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News > Wounded Soldier saved through use of ECMO machine on AE mission; officials say capability should continue to grow
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 A wounded U.S. Army Soldier, suffering from an injury that affected his lungs, was transported on an aeromedical evacuation mission with the use of an Extra-Corporeal Membrane Oxygenation, or ECMO, machine from Afghanistan to Germany aboard a C-17 Globemaster III.
 
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Wounded Soldier saved through use of ECMO machine on AE mission; officials say capability should continue to grow
Members of the 59th Medical Wing Extra-Corporeal Membrane Oxygenation (ECMO) clinical care support team inspect an ECMO machine during an exercise on July 1, 2009, at Wilford Hall Medical Center, at Lackland Air Force Base, Texas. The ECMO machine is a heart-lung bypass device that circulates and oxygenates the blood, giving diseased or damaged lungs a chance to heal. (U.S. Air Force Photo/Staff Sgt. Robert Barnett)
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Wounded Soldier saved through use of ECMO machine on AE mission; officials say capability should continue to grow

Posted 11/3/2010   Updated 11/3/2010 Email story   Print story

    


by Master Sgt. Scott T. Sturkol
Air Mobility Command Public Affairs


11/3/2010 - SCOTT AIR FORCE BASE, Ill. -- On Oct. 21, an aeromedical evacuation mission made history.

A wounded U.S. Army Soldier, suffering from an injury that affected his lungs, was transported on an aeromedical evacuation mission with the use of an Extra-Corporeal Membrane Oxygenation, or ECMO, machine from Afghanistan to Germany aboard a C-17 Globemaster III.

"This is the first time an adult has moved with this support in the aeromedical evacuation system, but not the first ECMO patient to be moved," said Col. (Dr.) William Pollan, Air Mobility Command Deputy Surgeon General at Scott AFB.

The AE mission carrying the Soldier was planned, tasked and command and controlled by the 618th Air and Space Operations Center at Scott AFB. The 618th AOC is the lead agency for worldwide military airlift, air refueling and aeromedical evacuation.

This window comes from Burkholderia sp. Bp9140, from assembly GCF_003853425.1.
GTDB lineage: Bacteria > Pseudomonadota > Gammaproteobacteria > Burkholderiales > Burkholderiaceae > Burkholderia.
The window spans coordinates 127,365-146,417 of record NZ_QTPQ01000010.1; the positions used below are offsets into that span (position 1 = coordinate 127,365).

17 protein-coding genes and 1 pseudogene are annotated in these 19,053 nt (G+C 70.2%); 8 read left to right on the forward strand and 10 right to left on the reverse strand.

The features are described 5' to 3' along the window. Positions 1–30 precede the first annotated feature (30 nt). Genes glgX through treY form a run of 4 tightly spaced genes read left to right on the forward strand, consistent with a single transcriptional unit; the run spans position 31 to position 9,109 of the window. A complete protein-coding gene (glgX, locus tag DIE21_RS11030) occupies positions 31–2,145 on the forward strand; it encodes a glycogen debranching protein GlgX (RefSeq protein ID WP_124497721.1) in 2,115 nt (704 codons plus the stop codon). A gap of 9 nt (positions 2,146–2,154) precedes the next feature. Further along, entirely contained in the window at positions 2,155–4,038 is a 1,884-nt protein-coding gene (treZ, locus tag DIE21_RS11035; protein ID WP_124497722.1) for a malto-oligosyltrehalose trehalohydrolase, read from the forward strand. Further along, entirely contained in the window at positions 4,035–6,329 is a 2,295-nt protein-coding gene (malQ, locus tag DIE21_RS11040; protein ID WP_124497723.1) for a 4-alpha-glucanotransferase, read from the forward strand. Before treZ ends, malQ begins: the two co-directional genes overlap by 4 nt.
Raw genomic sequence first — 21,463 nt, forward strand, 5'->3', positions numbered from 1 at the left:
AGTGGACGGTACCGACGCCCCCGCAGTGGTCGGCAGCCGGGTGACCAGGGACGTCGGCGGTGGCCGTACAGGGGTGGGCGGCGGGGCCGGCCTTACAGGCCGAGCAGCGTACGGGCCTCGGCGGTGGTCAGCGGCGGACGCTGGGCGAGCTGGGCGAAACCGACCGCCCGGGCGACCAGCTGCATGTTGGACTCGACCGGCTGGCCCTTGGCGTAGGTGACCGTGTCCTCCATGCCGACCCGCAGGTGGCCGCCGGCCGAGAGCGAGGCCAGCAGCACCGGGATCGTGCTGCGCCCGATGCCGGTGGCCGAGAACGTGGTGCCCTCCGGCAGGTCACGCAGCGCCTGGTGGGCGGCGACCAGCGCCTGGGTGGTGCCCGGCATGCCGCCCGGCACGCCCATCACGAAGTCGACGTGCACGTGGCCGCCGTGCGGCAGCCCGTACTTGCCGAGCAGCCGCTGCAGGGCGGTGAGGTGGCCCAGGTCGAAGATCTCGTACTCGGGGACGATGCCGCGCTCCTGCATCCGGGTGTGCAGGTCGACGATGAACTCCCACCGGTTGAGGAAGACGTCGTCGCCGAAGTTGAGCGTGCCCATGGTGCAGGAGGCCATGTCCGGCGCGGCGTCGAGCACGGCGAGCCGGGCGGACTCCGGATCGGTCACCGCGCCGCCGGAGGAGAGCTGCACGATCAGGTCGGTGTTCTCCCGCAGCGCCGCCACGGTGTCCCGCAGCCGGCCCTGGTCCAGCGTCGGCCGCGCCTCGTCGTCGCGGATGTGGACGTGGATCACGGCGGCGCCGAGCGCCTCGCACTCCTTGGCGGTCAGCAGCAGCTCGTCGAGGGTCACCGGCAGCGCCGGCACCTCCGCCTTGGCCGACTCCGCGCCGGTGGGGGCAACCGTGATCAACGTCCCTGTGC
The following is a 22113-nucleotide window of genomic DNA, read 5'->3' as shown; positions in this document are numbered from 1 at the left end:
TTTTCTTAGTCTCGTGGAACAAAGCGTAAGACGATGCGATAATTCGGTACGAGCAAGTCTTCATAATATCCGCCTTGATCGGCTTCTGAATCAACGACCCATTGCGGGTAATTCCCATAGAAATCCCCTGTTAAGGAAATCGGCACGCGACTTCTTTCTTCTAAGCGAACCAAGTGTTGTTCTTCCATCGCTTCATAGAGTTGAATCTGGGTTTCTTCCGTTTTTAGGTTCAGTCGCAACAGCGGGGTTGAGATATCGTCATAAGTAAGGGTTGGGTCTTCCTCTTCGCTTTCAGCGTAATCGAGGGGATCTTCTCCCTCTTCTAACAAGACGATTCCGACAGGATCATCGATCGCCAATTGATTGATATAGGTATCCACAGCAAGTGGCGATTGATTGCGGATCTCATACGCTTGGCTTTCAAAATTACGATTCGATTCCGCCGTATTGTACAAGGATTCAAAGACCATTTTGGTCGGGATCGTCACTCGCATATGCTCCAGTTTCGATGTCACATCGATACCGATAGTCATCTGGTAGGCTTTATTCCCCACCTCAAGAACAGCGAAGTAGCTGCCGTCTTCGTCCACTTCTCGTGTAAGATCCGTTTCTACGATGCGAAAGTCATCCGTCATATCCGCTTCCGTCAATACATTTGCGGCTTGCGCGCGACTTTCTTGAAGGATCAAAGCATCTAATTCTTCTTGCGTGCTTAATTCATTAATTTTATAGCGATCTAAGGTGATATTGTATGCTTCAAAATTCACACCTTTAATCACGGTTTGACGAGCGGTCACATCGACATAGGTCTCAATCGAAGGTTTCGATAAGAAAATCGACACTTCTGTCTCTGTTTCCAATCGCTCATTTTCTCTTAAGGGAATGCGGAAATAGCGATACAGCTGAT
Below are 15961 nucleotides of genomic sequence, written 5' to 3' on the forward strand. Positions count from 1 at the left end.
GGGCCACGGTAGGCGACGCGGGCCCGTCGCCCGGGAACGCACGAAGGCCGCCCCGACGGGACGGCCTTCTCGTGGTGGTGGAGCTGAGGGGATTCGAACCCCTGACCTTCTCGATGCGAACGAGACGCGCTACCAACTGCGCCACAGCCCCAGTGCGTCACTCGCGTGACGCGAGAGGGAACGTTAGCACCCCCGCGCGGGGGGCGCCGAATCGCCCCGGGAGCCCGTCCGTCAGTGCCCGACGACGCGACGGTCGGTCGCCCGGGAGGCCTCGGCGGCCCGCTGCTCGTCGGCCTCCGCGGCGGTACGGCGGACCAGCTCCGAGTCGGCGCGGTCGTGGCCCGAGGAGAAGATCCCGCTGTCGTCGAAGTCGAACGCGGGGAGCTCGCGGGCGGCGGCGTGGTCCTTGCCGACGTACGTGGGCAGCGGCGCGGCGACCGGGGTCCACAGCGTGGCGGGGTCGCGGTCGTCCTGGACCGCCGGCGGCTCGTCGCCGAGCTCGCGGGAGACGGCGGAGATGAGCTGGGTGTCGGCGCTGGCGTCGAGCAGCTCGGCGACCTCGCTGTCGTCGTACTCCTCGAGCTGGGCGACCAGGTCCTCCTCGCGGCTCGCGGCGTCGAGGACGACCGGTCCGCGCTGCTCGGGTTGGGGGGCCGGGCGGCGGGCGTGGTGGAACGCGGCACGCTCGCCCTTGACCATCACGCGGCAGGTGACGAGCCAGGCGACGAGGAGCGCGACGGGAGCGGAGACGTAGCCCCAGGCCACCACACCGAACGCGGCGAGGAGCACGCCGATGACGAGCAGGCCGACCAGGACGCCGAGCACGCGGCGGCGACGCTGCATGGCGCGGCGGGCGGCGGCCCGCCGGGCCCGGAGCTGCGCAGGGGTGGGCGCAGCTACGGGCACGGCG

The mission required two aircraft to complete due to the requirements of the patient, said Capt. Sarah Evans, chief of AE operations for the 618th AOC. The mission was completed by C-17 aircraft deployed to the U.S. Central Command area of responsibility.

"The specialized lung team originated out of Germany and had to be prepositioned to get the patient ready for flight," Captain Evans said. "A second aircraft was used to lift the team and patient back to Ramstein."

Use of the ECMO machine is not new to the Air Force. Officials at the 59th Medical Wing at Wilford Hall Medical Center at Lackland Air Force Base, Texas, recognized in September the 25th anniversary of the wing using ECMO for missions.

The ECMO machine provides cardiac and respiratory support primarily to eligible infants and children whose heart and lungs are so severely diseased or damaged that they can no longer serve their function, a 59th MDW Public Affairs news report stated. Wilford Hall Medical Center provides the only long distance ECMO transport option in the world.

"The ECMO pilot unit is at Wilford Hall," Colonel Pollan said. "We have been moving
neonates (newborns) for a number of years using this capability."

The 59th MDW report also addressed the new effort to use the ECMO machine with adult patients -- particularly on AE missions. An official from Brooke Army Medical Center in San Antonio said they performed a review of the Joint Theater Trauma Registry for all the combat casualties and found there were a number of patients who had "very severe lung injuries" who "might have benefited from ECMO."

"We're using that as motivation to expand our existing capability to now be able to take care of adult patients with the same technology," Lt. Col. (Dr.) Jeremy Cannon, medical co-director of the surgical intensive care unit at Brooke AMC said in the report.

"I foresee you will be seeing more and more of these adult moves as success stories such as this past week are read about," Colonel Pollan said. "This capability is not restricted to AE, but can be on any conveyance."

Lt. Col. (Dr.) Raymond Fang, trauma director for Landstuhl Regional Medical Center in Germany and the U.S. Air Force Critical Care Air Transport Clinical Director in Europe, said use of the ECMO machine in the future has possibilities.

"ECMO is an extremely specialized capability available at very few medical centers worldwide," Colonel Fang said. "I do not know that it can ever truly be a standard tool worldwide, but a potential goal is to place the capability a select military treatment facilities to support potential AE requirements worldwide. This is akin to what the Wilford Hall pediatric ECMO team does to support global requests."

As for the wounded Soldier, reports show he is recovering in Germany and once recovered, will mostly likely know he was a part of military aeromedical evacuation history.

(Staff Sgt. Robert Barnett, 59th Medical Wing Public Affairs, and Capt. Justin Brockhoff, 618th AOC Public Affairs, contributed to this article.)



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